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Cancer Res. 2013 Mar 1;73(5):1600-10. doi: 10.1158/0008-5472.CAN-12-2276. Epub 2013 Feb 26.

Prospective analysis of body mass index, physical activity, and colorectal cancer risk associated with β-catenin (CTNNB1) status.

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Department of Medical Oncology, Dana-Farber Cancer Institute, Harvard Medical School, 450 Brookline Ave., Boston, MA 02215, USA.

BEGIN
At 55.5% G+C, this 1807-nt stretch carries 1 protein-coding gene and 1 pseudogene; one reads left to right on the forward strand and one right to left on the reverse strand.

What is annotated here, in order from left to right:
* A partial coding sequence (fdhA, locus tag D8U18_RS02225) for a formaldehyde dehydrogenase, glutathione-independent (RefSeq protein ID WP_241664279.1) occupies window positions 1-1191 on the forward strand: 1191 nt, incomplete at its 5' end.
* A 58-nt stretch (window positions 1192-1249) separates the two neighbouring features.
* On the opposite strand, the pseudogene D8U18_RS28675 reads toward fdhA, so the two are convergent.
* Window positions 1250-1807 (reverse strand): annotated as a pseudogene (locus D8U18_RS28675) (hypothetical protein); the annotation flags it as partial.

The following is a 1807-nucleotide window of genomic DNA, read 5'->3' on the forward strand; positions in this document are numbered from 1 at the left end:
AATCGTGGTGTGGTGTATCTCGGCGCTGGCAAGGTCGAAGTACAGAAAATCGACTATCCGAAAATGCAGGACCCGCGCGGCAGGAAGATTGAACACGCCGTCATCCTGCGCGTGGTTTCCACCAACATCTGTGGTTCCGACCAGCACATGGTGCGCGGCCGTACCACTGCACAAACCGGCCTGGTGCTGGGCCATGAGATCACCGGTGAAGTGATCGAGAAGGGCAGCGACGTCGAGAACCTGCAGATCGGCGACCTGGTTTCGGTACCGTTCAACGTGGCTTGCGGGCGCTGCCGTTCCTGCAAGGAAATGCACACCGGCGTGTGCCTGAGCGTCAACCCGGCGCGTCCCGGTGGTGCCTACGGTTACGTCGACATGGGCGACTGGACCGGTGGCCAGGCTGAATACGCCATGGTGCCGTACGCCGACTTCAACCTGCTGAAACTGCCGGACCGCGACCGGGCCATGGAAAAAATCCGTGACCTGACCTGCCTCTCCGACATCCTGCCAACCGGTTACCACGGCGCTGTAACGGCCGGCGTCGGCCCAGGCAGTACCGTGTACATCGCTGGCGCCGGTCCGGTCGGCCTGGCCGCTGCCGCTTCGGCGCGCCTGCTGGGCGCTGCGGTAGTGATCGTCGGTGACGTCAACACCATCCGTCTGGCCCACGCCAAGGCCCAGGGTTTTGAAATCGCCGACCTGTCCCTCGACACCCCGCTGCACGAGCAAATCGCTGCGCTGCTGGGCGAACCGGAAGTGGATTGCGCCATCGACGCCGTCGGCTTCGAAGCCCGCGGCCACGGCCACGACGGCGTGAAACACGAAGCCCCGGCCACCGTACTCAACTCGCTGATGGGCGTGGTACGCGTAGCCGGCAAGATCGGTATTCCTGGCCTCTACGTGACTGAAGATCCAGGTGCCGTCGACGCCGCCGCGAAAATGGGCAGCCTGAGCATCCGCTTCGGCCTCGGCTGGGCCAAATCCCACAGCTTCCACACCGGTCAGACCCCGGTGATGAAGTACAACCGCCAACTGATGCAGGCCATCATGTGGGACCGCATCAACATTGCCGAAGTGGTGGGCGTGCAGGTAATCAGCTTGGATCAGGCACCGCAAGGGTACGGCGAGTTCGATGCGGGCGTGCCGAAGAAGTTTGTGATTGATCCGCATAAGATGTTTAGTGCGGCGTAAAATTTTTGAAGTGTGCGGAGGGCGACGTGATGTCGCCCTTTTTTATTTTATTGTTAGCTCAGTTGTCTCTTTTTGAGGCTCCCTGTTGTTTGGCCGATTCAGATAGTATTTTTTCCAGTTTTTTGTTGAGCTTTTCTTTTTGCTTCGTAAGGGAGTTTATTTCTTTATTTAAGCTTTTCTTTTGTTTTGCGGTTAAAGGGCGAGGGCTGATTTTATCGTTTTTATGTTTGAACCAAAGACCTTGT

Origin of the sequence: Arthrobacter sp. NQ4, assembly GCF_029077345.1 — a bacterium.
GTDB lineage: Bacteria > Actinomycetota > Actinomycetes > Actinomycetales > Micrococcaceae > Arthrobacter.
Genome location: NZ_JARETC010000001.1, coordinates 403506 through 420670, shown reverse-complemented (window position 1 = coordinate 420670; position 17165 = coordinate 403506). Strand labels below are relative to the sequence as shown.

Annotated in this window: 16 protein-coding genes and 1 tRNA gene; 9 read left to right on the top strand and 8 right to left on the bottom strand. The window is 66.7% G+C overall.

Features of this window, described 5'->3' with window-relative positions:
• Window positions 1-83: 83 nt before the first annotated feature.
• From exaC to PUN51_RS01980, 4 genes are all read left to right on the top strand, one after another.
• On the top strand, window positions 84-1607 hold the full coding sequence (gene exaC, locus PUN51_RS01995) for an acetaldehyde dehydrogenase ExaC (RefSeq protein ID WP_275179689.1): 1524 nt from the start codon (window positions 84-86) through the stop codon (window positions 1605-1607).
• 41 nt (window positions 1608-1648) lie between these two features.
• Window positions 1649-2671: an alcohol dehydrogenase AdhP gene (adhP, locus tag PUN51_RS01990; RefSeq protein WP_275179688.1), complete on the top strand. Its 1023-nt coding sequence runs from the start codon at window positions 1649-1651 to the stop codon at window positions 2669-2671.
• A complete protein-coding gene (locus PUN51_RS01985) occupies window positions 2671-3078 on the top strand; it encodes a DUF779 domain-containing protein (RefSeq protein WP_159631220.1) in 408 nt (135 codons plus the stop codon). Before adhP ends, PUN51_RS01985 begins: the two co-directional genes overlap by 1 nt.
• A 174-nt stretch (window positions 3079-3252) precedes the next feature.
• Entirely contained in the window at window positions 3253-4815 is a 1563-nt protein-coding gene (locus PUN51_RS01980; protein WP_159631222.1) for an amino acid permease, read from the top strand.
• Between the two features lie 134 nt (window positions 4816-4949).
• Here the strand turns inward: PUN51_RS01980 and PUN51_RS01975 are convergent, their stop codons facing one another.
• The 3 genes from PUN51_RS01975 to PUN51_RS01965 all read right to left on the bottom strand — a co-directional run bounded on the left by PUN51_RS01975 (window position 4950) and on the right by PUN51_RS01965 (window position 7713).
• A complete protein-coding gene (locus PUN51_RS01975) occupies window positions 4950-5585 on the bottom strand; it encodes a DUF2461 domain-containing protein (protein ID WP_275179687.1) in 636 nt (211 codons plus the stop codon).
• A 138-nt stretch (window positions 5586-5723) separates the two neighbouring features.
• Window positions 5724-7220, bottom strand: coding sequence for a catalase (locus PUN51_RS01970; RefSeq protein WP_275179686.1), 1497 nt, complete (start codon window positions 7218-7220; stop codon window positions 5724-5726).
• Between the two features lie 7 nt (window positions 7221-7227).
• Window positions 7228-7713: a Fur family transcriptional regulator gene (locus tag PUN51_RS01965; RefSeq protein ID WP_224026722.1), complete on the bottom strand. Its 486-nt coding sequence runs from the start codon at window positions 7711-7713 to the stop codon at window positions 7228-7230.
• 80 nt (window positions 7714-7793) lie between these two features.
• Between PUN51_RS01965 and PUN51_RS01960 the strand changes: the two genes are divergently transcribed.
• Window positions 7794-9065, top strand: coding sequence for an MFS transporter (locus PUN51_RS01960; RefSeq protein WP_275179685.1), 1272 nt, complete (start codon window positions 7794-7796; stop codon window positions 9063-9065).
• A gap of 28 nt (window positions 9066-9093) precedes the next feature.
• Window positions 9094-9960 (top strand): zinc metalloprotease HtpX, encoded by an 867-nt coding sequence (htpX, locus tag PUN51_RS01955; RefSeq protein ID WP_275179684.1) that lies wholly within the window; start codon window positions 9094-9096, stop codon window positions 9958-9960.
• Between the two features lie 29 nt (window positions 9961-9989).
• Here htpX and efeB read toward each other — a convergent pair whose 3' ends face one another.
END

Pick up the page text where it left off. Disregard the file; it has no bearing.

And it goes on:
Dysregulation of the WNT/β-catenin (CTNNB1) signaling pathway is implicated in colorectal carcinoma and metabolic diseases. Considering these roles and cancer prevention, we hypothesized that tumor CTNNB1 status might influence cellular sensitivity to obesity and physical activity. In clinical follow-up of 109,046 women in the Nurses' Health Study and 47,684 men in the Health Professionals Follow-up Study, there were 861 incident rectal and colon cancers with tissue immunohistochemistry data on nuclear CTNNB1 expression. Using this molecular pathological epidemiology database, we conducted Cox proportional hazards regression analysis using data duplication method to assess differential associations of body mass index (BMI) or exercise activity with colorectal cancer risk according to tumor CTNNB1 status. Greater BMI was associated with a significantly higher risk of CTNNB1-negative cancer [multivariate HR = 1.34; 95% confidence interval (CI), 1.18-1.53 for 5.0 kg/m(2) increment; Ptrend = 0.0001] but not with CTNNB1-positive cancer risk (multivariate HR = 1.07; 95% CI, 0.92-1.25 for 5.0 kg/m(2) increment; Ptrend = 0.36; Pheterogeneity = 0.027, between CTNNB1-negative and CTNNB1-positive cancer risks). Physical activity level was associated with a lower risk of CTNNB1-negative cancer (multivariate HR = 0.93; 95% CI, 0.87-1.00 for 10 MET-h/wk increment; Ptrend = 0.044) but not with CTNNB1-positive cancer risk (multivariate HR = 0.98; 95% CI, 0.91-1.05 for 10 MET-h/wk increment; Ptrend = 0.60). Our findings argue that obesity and physical inactivity are associated with a higher risk of CTNNB1-negative colorectal cancer but not with CTNNB1-positive cancer risk. Furthermore, they suggest that energy balance and metabolism status exerts its effect in a specific carcinogenesis pathway that is less likely dependent on WNT/CTNNB1 activation. Cancer Res; 73(5); 1600-10.

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